Derby household waste overhaul aims to make recycling second nature
AN overhaul of the household waste system in Derby aims to "make recycling second nature".
The new system is set to do away with the controversial orange and blue bags.
If approved by the city council cabinet, from March 25 about 80,000 new blue bins would be delivered across the city to be used for recycling glass, plastic, tins, paper and cardboard.
The council says this would save the tax payer £500,000 a year – with the new 240 litre bins costing £2.2 million – and make recycling easier for householders, who have criticised the existing orange and blue bags for cardboard and paper, which have been blown around the streets.
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Councillor Ranjit Banwait, deputy leader of the council and cabinet member for neighbourhoods, said: "We want to make recycling second nature and this new system will do that.
"The current system is simply not working and this new one us simpler and also cheaper for the tax payer."
Residents would no longer have to separate recycling to put it in their blue bin and bags – they will be able to put it all in the new blue bin.
But the new bins would not be used until June 3 – until then residents will have to use the current system.
Tim Clegg, director of Derby City Council's Street Pride, said: "This system will mean people will recycle more, will mean fewer crews on rounds and less fuel being used, which will all lower our carbon footprint."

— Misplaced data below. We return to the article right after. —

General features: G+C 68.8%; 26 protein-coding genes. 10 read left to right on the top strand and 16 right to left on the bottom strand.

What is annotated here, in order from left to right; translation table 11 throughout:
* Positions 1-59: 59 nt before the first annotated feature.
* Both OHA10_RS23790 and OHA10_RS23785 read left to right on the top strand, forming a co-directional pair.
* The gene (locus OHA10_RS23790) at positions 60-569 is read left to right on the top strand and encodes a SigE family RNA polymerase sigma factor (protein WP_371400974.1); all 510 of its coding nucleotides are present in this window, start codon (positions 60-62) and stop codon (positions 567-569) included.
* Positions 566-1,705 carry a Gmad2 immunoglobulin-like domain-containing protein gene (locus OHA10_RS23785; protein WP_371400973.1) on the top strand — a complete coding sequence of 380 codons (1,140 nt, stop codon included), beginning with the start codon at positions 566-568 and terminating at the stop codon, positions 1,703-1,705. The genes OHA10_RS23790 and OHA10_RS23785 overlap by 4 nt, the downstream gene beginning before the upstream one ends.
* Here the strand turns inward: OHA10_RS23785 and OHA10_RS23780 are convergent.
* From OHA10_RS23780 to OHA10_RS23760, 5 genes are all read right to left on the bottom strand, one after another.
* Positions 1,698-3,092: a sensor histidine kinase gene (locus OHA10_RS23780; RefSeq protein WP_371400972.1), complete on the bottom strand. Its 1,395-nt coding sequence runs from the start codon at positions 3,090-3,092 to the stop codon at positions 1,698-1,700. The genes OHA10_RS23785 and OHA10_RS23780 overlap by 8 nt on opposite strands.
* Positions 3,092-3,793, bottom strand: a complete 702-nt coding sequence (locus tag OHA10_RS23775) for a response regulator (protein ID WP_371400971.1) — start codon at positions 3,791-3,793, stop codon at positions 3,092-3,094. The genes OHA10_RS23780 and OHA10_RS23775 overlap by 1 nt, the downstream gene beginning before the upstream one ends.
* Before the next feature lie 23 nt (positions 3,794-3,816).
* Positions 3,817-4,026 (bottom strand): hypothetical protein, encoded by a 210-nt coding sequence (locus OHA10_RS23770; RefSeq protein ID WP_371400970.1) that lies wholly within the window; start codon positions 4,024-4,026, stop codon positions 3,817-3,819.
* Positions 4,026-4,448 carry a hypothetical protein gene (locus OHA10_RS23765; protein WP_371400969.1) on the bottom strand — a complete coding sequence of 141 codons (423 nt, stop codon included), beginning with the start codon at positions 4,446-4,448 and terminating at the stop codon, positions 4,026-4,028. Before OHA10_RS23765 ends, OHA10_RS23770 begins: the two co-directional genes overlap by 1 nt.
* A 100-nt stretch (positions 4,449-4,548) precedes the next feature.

There would be a drop from 16 crews to 12 but the council says there would be no compulsory redundancies due to early retirements and voluntary redundancies.
Mr Banwait said that the council had been forced to make "unprecedented" cuts in its budget and that the new system would save "a huge amount of money."
The old bins would not be collected later in the year and Mr Banwait said he was aware this delay in the changeover might add to the continuing problem of bins being left on the street.
He said: "We understand that some people will struggle with having the extra bin. But it is something that we are looking into with some pretty radical ideas but we need residents to work with us on this."
The new blue bin scheme is expected to win final approval at a city council cabinet meeting on Wednesday.
And next year, households in Derby will have a change in the collection of their brown bins, which currently take both garden and food waste.
From 2014, households that want a brown bin collection will have to pay a £40 charge and the bins will only take garden waste.